Manufacturing companies that have made the most progress on the diversity front have also introduced other root-cause analyses and systemic changes, including using outside consultants, formalizing the D&I function within their organization, and introducing unconscious bias training to better understand the negative impact of bias on productivity.
2. Use data to understand the current state of diversity and as a touchstone to regularly measure progress
This guideline plays to manufacturing companies’ strengths: gathering, analyzing, and leveraging data. Several of the companies where we interviewed executives drive diversity and inclusion through regular employee pulse surveys. Others analyze performance reviews and employees’ reasons for leaving the firm. The important point here is for companies not merely to gather data, but also to apply the results to enhance diversity in the organization.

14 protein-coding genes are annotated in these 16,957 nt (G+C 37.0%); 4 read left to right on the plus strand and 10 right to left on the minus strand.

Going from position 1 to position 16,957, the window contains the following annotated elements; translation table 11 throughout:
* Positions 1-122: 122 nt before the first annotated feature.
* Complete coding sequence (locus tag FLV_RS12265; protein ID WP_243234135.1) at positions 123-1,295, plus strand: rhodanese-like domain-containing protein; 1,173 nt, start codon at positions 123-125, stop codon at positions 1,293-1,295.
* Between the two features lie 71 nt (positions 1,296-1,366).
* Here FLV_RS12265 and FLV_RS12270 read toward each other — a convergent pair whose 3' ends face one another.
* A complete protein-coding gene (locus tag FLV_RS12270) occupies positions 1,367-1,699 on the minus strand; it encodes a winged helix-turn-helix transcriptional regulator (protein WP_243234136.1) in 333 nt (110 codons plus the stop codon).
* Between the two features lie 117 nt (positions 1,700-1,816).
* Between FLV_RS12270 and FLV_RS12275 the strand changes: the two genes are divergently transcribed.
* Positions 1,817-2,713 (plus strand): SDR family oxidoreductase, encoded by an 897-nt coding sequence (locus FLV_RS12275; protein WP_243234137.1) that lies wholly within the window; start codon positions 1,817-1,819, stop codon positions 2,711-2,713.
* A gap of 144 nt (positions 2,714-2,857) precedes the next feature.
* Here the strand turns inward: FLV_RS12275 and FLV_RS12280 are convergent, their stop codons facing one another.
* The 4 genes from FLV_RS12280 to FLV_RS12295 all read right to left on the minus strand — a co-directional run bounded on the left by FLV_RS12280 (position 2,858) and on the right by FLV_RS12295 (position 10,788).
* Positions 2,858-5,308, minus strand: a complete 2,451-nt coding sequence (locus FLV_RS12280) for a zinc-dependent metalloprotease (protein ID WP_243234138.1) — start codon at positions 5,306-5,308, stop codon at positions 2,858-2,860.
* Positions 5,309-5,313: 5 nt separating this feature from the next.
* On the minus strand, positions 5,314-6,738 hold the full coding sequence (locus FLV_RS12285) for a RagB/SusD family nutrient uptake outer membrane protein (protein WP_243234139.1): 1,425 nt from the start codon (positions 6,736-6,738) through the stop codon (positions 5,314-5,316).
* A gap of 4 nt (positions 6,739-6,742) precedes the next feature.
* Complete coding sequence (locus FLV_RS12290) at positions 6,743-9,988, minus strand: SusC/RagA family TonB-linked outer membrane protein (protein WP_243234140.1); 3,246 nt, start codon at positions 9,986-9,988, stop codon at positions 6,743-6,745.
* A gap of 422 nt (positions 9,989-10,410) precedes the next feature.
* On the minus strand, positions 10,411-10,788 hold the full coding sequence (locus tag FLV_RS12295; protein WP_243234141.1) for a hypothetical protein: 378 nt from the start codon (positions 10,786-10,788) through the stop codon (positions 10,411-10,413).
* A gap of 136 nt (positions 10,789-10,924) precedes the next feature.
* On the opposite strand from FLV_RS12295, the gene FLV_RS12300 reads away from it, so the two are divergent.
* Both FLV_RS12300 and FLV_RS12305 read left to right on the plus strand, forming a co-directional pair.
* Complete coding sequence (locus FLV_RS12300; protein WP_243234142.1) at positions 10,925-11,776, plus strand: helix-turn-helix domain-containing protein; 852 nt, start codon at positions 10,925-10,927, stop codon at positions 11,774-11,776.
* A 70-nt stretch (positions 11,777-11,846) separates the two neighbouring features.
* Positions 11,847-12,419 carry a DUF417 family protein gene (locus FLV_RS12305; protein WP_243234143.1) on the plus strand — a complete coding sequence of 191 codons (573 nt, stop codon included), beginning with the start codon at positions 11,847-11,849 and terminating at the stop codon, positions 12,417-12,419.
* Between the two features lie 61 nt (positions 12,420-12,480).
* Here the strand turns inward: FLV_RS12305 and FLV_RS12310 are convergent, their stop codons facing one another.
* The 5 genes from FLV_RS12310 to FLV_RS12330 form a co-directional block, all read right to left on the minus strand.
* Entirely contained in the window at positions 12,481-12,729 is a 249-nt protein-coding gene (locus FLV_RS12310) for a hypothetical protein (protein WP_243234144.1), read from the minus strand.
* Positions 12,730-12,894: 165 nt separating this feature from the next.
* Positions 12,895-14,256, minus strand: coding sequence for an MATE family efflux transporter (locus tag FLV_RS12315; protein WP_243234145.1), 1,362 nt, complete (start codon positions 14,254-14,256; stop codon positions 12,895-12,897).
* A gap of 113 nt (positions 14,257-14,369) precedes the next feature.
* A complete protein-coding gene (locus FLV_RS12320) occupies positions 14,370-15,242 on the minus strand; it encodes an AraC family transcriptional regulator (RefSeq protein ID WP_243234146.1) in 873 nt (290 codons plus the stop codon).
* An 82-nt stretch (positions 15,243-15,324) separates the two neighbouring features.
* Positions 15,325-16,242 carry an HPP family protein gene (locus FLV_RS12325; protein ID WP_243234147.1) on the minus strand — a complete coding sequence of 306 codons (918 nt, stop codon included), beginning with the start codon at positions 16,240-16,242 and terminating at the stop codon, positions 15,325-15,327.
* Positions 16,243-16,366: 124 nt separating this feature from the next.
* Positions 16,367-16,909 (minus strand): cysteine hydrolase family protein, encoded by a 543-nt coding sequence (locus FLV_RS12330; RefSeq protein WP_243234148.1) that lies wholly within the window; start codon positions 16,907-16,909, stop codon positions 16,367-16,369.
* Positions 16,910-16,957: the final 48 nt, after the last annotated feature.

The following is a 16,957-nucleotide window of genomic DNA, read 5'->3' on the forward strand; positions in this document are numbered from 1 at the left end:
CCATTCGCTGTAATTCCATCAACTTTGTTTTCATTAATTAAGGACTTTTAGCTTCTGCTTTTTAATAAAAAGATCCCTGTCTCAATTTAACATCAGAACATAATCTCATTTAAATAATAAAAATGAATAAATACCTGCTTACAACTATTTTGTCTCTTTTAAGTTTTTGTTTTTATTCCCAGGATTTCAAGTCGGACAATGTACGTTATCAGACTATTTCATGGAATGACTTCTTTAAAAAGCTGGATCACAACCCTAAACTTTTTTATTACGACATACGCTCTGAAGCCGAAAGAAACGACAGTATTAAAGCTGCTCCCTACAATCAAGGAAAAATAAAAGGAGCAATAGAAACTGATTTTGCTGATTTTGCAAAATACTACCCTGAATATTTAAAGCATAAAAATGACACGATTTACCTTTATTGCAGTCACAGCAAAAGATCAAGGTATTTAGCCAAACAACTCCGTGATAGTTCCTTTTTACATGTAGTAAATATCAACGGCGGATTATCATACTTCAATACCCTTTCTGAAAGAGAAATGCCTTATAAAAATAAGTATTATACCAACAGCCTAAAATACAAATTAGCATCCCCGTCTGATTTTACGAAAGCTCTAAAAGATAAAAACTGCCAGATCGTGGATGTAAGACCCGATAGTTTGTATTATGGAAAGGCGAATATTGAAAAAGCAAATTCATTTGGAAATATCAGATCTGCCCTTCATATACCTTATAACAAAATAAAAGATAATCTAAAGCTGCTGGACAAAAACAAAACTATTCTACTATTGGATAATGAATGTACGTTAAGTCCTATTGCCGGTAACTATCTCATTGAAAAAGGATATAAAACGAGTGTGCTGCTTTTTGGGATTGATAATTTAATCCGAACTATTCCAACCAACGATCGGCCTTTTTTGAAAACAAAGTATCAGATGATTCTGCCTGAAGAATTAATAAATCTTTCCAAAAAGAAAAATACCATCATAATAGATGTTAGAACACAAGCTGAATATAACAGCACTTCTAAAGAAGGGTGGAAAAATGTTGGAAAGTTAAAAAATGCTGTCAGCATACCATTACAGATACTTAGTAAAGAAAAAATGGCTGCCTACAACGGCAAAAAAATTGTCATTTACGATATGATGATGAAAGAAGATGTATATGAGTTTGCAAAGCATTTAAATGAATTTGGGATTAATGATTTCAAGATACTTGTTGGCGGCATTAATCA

However, our interviews also suggest a pitfall: employees quickly learn to distinguish between pulse surveys intended to support change and those that are mere window dressing. Employee engagement in culture change and with the metrics meant to assess progress is crucial to success, and employees must be reassured that the time they invest will be worthwhile. Results, whether promising or disappointing, should be shared with the organization so employees know where they stand and what initiatives are planned to continue progress.